I am new to the forum, although I have been using Vivaldi for nearly a year. I also run Firefox and Chromium, all on Linux Mint. Vivaldi is fast becoming my favorite, due to its organizational tools.
While I have done a great deal of fine tuning to Firefox and Chromium, I am not finding as many available options/switches as in the other browsers. I have searched the forums here, as well as the web in general, but don't have all the answers I need. I am hoping more-experienced Vivaldi users can provide some help with these questions:
Does Vivaldi do DNS and link prefetching? If so, is there any way to disable them (such as switches/flags)?
I see that Vivaldi offers "NoState Prefetch," which appears to be a modified form of prerendering. I would probably prefer to disable that, as well. I found a flag for that, but the status is marked only as "Default." What is the default: Enabled or Disabled? The flag page warns that these options are risky to enable, so I should probably mark this "Disabled," right? That is what I would prefer anyway.
Do all modes of prefetching write only to memory (RAM) cache, or do they write anything to disk?
Does running in incognito mode change the behavior of the various prefetch activities (disable them, or change where or what they write)?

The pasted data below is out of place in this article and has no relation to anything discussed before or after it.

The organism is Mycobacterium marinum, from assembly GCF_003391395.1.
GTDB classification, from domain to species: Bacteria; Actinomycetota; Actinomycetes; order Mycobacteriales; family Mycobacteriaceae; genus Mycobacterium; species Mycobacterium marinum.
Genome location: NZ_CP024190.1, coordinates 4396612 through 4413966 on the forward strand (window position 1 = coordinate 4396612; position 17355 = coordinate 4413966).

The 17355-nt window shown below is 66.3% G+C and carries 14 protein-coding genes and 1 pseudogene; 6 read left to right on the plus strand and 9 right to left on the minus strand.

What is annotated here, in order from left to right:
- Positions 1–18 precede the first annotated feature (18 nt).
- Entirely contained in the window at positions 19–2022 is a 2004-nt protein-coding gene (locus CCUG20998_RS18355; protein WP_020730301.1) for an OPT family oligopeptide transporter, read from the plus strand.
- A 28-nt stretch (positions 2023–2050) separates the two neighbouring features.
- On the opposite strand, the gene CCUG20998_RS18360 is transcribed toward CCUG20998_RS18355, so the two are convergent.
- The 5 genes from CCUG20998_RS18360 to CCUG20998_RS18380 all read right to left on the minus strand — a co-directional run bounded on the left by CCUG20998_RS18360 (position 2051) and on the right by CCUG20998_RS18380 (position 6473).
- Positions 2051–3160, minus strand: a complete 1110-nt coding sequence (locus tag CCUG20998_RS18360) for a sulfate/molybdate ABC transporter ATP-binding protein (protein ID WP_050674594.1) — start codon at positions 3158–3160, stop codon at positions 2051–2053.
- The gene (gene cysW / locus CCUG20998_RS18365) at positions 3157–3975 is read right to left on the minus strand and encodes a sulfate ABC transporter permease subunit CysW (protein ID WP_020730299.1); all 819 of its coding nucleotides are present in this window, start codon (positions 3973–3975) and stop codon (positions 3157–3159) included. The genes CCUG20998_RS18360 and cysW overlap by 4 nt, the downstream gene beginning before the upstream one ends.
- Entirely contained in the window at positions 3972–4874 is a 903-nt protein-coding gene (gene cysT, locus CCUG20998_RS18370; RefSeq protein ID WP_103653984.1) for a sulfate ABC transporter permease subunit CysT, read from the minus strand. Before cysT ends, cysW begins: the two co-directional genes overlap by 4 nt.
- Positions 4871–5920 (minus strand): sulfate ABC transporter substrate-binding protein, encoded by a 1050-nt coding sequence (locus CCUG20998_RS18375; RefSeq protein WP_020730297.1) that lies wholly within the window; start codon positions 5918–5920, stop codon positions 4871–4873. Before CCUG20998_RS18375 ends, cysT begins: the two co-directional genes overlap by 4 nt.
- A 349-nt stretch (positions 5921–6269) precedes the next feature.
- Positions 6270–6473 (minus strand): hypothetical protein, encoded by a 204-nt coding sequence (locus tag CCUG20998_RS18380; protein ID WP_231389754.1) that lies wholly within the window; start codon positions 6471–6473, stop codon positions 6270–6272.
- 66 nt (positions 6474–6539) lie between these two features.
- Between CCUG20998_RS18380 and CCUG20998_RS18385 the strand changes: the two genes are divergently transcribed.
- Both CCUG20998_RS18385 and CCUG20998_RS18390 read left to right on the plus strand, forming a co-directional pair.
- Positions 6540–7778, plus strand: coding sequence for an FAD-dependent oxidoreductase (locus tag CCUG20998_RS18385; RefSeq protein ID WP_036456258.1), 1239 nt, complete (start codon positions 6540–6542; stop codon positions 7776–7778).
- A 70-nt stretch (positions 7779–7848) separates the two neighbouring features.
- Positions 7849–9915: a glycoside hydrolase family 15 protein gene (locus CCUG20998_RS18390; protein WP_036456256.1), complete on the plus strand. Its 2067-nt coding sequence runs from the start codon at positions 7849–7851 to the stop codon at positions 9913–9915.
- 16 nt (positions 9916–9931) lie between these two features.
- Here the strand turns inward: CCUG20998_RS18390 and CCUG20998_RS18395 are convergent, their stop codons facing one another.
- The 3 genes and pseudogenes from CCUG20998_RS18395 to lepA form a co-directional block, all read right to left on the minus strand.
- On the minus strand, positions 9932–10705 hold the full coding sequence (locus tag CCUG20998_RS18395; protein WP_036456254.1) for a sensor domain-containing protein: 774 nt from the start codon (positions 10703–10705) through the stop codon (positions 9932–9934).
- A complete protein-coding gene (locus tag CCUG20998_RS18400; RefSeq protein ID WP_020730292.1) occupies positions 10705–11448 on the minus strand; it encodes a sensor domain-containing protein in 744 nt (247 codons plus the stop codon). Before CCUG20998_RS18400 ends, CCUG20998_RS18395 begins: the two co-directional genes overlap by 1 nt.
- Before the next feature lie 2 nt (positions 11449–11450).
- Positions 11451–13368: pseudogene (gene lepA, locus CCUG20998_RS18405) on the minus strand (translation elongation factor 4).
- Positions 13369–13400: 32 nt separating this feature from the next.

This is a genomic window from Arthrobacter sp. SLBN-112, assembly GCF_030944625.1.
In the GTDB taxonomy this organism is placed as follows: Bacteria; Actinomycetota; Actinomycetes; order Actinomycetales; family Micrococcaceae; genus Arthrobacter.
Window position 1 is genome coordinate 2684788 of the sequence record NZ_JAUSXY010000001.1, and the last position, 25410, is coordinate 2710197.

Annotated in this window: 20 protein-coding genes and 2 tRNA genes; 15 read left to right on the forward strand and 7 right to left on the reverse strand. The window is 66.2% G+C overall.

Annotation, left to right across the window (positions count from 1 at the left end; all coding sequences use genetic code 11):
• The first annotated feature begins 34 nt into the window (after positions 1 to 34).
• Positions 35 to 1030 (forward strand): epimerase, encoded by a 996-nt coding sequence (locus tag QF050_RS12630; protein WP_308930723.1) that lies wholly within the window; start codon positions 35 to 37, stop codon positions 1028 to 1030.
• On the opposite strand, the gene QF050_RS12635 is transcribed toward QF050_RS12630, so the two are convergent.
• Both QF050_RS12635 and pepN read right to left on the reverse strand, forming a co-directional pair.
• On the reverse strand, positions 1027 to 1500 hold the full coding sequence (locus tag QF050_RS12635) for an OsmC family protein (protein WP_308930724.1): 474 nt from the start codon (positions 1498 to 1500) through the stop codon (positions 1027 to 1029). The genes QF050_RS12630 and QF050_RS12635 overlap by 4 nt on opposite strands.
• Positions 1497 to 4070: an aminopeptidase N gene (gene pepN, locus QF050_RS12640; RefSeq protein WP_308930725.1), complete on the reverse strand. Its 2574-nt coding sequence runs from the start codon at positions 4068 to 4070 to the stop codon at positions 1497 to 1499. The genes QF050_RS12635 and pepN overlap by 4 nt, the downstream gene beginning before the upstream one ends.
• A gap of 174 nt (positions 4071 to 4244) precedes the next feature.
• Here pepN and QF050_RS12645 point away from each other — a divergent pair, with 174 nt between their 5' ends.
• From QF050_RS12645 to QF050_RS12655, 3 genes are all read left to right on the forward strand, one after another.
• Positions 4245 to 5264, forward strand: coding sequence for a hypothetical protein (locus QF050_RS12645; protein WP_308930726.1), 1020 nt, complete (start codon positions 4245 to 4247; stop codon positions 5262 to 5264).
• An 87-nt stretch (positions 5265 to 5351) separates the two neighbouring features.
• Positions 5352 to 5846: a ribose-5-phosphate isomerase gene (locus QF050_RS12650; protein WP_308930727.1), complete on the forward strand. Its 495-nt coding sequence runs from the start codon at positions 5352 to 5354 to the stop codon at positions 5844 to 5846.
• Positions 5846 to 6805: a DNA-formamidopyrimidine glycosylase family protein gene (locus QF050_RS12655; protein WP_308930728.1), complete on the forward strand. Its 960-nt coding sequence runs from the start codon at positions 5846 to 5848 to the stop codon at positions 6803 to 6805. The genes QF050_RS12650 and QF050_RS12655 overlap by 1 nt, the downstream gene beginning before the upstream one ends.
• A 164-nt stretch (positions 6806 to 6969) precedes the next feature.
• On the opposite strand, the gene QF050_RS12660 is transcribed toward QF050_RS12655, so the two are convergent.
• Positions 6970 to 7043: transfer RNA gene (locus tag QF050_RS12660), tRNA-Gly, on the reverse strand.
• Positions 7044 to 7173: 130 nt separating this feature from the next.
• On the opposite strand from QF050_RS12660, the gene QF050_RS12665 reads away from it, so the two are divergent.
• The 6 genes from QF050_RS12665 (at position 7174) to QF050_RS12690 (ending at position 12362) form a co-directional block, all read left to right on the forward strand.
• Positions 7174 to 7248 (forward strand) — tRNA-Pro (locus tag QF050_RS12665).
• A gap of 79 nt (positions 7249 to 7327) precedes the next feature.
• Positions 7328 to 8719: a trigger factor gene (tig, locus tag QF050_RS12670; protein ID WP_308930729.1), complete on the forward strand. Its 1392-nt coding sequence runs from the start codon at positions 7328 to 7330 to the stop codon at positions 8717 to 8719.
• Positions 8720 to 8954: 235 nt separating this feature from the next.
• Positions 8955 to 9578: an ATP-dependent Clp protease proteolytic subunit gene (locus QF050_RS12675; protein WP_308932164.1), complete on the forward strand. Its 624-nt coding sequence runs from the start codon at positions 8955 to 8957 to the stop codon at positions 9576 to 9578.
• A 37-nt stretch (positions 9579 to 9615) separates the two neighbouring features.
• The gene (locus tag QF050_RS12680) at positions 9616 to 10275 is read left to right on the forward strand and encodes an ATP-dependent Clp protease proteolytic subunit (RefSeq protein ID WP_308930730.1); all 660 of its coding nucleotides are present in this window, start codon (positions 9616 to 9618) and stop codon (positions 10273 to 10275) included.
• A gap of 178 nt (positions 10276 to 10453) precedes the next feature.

For controlling these sorts of "behind the scenes" activities, Firefox seems to give the most straightforward granular control. Chromium is a bit more difficult, and Vivaldi seems to hide some of what Chromium does offer. Perhaps I am overlooking some hidden treasures, and I hope this forum may offer some guidance. Thanks in advance!
If I'm not mistaken you can toggle fetching resourced by going to
chrome://settingsand disabling "Use a prediction service to load pages more quickly".
I don't know enough about it to answer your other questions though.
Thanks very much for responding!
Yes, there are "Advanced" settings in chrome/chromium (2 of them, actually) that enable me to switch off prefetching (link and DNS). But I cannot find those in Vivaldi. When I try chrome://settings in Vivaldi, it automatically changes to vivaldi://settings, and there is no "Advanced" settings section containing the "prediction service" options.
As mentioned earlier, I also tried vivaldi://flags, where I found only the "NoState Prefetch" option, which - according to the Chrome people - is actually a streamlined prerendering. There are no flags for normal DNS prefetch or link prefetch. So I am still seeking a way to disable those services, which I like to do under certain circumstances.
@iggy64 strange. I see the chrome settings when I type it in the address bar.
What if you select this text:
chrome://settingsand right click, then select "Go To..."
You can then go into advanced settings to change it.
Thanks so much for sticking with me on this. I tried what you suggested and still was unable to see the Advanced Settings -- or even the basic settings, for that matter.